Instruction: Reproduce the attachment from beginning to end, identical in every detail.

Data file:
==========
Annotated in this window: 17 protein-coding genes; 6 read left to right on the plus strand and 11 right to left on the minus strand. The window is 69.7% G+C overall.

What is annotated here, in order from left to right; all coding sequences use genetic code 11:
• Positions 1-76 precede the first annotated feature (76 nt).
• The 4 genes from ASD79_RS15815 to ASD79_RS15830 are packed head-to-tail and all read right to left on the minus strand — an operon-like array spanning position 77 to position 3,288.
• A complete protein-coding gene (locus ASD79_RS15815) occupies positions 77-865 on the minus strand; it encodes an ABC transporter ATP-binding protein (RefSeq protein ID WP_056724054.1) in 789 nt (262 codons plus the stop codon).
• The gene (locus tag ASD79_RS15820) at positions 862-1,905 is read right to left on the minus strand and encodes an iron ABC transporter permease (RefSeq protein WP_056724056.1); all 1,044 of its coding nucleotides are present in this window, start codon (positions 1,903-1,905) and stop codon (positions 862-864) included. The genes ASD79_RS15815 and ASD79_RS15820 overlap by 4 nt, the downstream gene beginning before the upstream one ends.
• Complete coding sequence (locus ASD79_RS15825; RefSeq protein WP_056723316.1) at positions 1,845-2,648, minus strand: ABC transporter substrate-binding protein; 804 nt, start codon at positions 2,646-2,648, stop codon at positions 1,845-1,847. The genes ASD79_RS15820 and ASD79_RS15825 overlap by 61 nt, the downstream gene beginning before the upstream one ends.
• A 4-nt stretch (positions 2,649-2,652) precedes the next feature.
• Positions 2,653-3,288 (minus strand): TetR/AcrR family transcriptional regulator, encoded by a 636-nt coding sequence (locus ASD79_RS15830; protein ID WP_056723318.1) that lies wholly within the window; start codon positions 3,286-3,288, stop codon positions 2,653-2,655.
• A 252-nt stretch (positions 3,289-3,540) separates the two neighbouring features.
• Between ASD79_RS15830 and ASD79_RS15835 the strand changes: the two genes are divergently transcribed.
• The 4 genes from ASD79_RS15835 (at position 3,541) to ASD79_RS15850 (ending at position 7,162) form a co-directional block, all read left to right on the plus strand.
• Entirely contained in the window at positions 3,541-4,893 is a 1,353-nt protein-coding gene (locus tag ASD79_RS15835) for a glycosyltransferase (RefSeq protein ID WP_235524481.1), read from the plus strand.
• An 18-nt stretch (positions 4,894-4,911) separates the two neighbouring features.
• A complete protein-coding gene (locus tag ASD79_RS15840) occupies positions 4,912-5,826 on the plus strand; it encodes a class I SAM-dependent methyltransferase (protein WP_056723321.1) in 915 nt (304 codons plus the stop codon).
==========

Annotated in this window: 17 protein-coding genes; 6 read left to right on the plus strand and 11 right to left on the minus strand. The window is 69.7% G+C overall.

What is annotated here, in order from left to right; all coding sequences use genetic code 11:
• Positions 1-76 precede the first annotated feature (76 nt).
• The 4 genes from ASD79_RS15815 to ASD79_RS15830 are packed head-to-tail and all read right to left on the minus strand — an operon-like array spanning position 77 to position 3,288.
• A complete protein-coding gene (locus ASD79_RS15815) occupies positions 77-865 on the minus strand; it encodes an ABC transporter ATP-binding protein (RefSeq protein ID WP_056724054.1) in 789 nt (262 codons plus the stop codon).
• The gene (locus tag ASD79_RS15820) at positions 862-1,905 is read right to left on the minus strand and encodes an iron ABC transporter permease (RefSeq protein WP_056724056.1); all 1,044 of its coding nucleotides are present in this window, start codon (positions 1,903-1,905) and stop codon (positions 862-864) included. The genes ASD79_RS15815 and ASD79_RS15820 overlap by 4 nt, the downstream gene beginning before the upstream one ends.
• Complete coding sequence (locus ASD79_RS15825; RefSeq protein WP_056723316.1) at positions 1,845-2,648, minus strand: ABC transporter substrate-binding protein; 804 nt, start codon at positions 2,646-2,648, stop codon at positions 1,845-1,847. The genes ASD79_RS15820 and ASD79_RS15825 overlap by 61 nt, the downstream gene beginning before the upstream one ends.
• A 4-nt stretch (positions 2,649-2,652) precedes the next feature.
• Positions 2,653-3,288 (minus strand): TetR/AcrR family transcriptional regulator, encoded by a 636-nt coding sequence (locus ASD79_RS15830; protein ID WP_056723318.1) that lies wholly within the window; start codon positions 3,286-3,288, stop codon positions 2,653-2,655.
• A 252-nt stretch (positions 3,289-3,540) separates the two neighbouring features.
• Between ASD79_RS15830 and ASD79_RS15835 the strand changes: the two genes are divergently transcribed.
• The 4 genes from ASD79_RS15835 (at position 3,541) to ASD79_RS15850 (ending at position 7,162) form a co-directional block, all read left to right on the plus strand.
• Entirely contained in the window at positions 3,541-4,893 is a 1,353-nt protein-coding gene (locus tag ASD79_RS15835) for a glycosyltransferase (RefSeq protein ID WP_235524481.1), read from the plus strand.
• An 18-nt stretch (positions 4,894-4,911) separates the two neighbouring features.
• A complete protein-coding gene (locus tag ASD79_RS15840) occupies positions 4,912-5,826 on the plus strand; it encodes a class I SAM-dependent methyltransferase (protein WP_056723321.1) in 915 nt (304 codons plus the stop codon).